Certainly, the Britons responded to this threat as best as possible and sought ways to remedy the growingly chaotic situation resulting from the raids. It is widely agreed that due to these Pictish incursions, likely led by Drust I himself, the Britons were left no choice but to hire more and more Anglo-Saxon mercenaries to battle this threat from the north. This in turn led to increased Anglo-Saxon presence in Britain, and their gradual settlement there.

Ultimately, as a result there was a huge increase of Anglo-Saxon culture and settlement in Britain in the 5th and 6th centuries AD. Drust I was seemingly quite capable of protecting his southern borders against Britons, Anglo-Saxons, and the encroaching Gaels. He not only led offensive campaigns to reduce these threats, but also established fortified harbors along the coastlines of his land in order to protect them from maritime incursions.

One location in Scotland is today believed to be the main fort of King Drust I. It is today known as “Trusty’s Hill,” and is located near the town of Gatehouse of Fleet in the parish of Anwoth, in the district of Dumfries and Galloway. Here it is important to note that the name “Trusty” is a corruption of the name “Drust.” Thus, the location is literally called “Drust’s (Drusty’s) Hill.”

The fort is not too well preserved, although some remains of it can be seen. It was partially excavated in 1960 by one Charles Thomas, who deduced with certainty that the fort dates to pre-Roman times, i.e., well before the reign of King Drust I. Archeological excavations yielded traces of high-quality metalwork and large-scale feasts, which could indicate that this was an important and perhaps royal center.

Furthermore, a carved Pictish stone stands on this location, at the entrance into the fort. The stone is carved with well-preserved Pictish symbols: a lavish “double disc with a Z-rod,” an elaborately carved sea creature, and a representation of a Pictish dagger. This Pictish stone is one of the very few that were discovered so far south, outside the heartland of the Picts. It might correlate to Drust I’s proposed raids and southern incursions, which became such a big problem for the Britons.

As the first, most likely, historical king of the Picts, Drust I is also mentioned in Irish sources, chiefly the Annals of Clonmacnoise (Annála Chluain Mhic Nóis ). This is an early medieval manuscript that was later translated into English, and it details the historic events in Ireland and the region from the supposed creation of time until 1408 AD. In this chronicle is mentioned Drust mac Erp (Drust son of Erp), the Pictish king who allegedly ruled for 29 years and died in 449 AD. It also states that it was in the nineteenth year of Drust I’s rule, around 435 AD, that Saint Patrick’s mission arrived in Ireland.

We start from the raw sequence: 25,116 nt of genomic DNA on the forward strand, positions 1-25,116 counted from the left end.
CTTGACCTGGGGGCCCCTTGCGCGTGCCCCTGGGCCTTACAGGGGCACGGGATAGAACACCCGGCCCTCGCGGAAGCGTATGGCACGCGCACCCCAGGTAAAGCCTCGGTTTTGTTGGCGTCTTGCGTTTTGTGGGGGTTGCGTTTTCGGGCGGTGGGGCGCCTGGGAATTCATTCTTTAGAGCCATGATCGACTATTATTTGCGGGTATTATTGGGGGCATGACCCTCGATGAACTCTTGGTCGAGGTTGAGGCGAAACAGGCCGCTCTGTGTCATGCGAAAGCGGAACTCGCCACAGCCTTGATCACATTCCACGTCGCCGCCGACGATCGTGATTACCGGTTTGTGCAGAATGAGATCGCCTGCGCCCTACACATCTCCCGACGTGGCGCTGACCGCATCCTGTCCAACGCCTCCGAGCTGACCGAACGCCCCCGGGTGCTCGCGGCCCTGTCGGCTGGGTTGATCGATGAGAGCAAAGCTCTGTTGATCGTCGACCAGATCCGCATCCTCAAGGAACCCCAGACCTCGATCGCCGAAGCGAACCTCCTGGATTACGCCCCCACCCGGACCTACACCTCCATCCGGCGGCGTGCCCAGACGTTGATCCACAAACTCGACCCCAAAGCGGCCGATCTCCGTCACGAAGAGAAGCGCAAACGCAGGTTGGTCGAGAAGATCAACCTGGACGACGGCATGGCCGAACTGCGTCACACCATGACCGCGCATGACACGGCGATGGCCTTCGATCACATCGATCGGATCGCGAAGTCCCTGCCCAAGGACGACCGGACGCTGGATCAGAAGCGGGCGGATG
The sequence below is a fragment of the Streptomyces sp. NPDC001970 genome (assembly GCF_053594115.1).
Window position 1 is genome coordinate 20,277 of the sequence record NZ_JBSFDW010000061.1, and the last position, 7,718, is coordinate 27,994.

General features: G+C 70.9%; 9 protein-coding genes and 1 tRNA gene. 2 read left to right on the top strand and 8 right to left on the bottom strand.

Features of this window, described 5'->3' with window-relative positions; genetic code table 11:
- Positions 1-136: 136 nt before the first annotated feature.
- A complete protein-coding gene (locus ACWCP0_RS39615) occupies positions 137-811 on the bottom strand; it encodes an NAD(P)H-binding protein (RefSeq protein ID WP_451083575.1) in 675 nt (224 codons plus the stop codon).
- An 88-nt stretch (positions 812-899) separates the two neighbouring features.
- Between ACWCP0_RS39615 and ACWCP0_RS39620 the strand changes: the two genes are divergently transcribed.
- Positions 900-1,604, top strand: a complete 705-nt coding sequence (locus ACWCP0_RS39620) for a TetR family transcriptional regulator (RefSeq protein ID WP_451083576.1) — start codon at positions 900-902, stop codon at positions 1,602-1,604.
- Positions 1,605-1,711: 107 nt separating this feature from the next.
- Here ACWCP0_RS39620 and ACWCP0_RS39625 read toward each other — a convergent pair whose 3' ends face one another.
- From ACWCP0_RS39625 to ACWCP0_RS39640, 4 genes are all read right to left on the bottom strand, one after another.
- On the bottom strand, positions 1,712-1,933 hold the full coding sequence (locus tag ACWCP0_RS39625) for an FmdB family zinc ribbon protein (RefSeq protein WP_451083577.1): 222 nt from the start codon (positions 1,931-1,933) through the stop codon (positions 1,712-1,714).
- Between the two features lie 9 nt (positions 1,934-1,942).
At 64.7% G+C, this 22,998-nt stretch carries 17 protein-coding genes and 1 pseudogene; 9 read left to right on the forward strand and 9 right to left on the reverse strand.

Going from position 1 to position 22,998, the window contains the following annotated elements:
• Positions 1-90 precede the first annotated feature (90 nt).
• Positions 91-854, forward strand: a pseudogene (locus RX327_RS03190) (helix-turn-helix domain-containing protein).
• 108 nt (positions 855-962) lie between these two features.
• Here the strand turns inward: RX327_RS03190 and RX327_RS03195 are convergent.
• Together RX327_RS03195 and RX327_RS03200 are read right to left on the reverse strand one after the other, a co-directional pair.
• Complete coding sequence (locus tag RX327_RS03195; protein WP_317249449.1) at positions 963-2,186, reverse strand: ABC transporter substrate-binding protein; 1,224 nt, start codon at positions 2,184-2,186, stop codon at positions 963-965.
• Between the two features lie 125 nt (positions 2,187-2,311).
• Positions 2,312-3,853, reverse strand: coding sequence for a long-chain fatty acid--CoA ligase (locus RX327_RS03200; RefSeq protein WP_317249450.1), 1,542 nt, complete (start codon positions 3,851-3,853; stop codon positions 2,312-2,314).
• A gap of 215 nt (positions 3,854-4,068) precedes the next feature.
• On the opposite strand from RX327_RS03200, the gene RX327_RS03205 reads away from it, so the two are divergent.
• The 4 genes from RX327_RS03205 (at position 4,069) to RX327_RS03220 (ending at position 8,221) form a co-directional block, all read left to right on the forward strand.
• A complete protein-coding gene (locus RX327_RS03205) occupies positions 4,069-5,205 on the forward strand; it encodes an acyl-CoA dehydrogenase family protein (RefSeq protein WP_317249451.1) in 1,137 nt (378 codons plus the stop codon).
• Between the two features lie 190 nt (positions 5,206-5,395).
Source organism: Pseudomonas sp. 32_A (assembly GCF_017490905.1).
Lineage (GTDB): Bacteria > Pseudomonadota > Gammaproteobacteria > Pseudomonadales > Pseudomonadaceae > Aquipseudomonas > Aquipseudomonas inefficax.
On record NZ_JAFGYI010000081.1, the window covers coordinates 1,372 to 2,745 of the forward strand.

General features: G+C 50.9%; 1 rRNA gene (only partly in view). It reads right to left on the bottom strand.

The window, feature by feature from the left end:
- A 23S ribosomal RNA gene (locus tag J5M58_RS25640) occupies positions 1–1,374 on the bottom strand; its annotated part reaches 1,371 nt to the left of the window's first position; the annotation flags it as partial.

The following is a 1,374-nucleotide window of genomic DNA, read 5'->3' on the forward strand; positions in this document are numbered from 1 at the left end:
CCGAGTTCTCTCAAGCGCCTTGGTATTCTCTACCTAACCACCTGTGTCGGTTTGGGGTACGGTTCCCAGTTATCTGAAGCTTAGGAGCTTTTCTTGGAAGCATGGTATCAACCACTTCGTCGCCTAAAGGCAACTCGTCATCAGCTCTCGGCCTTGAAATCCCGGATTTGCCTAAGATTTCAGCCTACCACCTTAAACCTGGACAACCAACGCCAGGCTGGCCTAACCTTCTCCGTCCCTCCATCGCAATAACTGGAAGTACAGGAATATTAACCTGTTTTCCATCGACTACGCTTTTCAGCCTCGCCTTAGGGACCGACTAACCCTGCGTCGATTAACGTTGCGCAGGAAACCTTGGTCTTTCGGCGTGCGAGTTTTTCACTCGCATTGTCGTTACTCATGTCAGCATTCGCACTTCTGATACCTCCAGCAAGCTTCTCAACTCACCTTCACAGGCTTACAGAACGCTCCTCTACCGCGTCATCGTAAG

But once we connect these dots, we can clearly understand that King Drust I was an able Pictish leader that rose up and managed the volatile situation that emerged in the early 400’s AD. As the Roman military presence waned and altogether ceased, and especially when the garrisons on Hadrian’s Wall were abandoned, the way was open for the warlike tribes of the north, whom the Romans could never fully subdue, to descend southwards and harass the vulnerable Britons.

Around this time, it is documented that the Roman signal stations on the Yorkshire coast were burned and destroyed. This occurs in the early 400’s and could very well be one of the initial moves by the Picts of King Drust I.

Another thing we know about Drust son of Erp is the fact that he exiled his own brother to Ireland. This man was known as Nechtan Morbet (Nechtan “of the Speckled Sea”) and was either exiled or fled to Ireland. This could be evidence that Drust and his brother feuded over the rule of the Picts. Nechtan later returned to his home and eventually became the king of the Picts, ruling from 456 to 480, most likely after his brother died.

It is said that Nechtan founded the village of Abernethy (Obar Neithich), which was at one time a capital and major political and religious center of the Picts. An early monastery founded there was erected on land granted by King Nechtan, son of Erp. The Pictish Chronicle records this of Nechtan:

“Nectonius, living in a life of exile, when his brother Drest expelled him to Ireland, begged Saint Brigid to beseech God for him. And she prayed for him, and said: "If thou reach thy country, the Lord will have pity on thee. Thou shalt possess in peace the kingdom of the Picts.”

Pictish history remains largely obscured by time. The lack of written heritage, and due to the turbulent history of the British Isles, the fate of the Picts was largely doomed from the start. What little we can piece together is fragmented and obscure, and closely intertwined with myth and legends.

Nevertheless, if we broaden our horizons and view the corresponding historical events in the region, we can with some certainty narrate the story of early Pictish kings.

Drust I, son of Erp, is one such figure. Viewing the historic events unfolding during that time, we can by all means label him as a historical figure. The King of a Hundred Battles certainly seems as a logical and plausible epithet, one which this king earned by exploiting the vacant space left by the retreating Romans, to unite the Picts under one banner and wreak havoc amongst the vulnerable Briton tribes.

And it could be very well likely that it was these actions by King Drust I that led to the gradual settlement of the Anglo-Saxons in Britain. And that itself was one of the defining moments in the entire history of the British Isles. It led to the emerging history of the English people, and thus the history of the world as well.

Source: Ancient Origins Image: The king of one hundred battles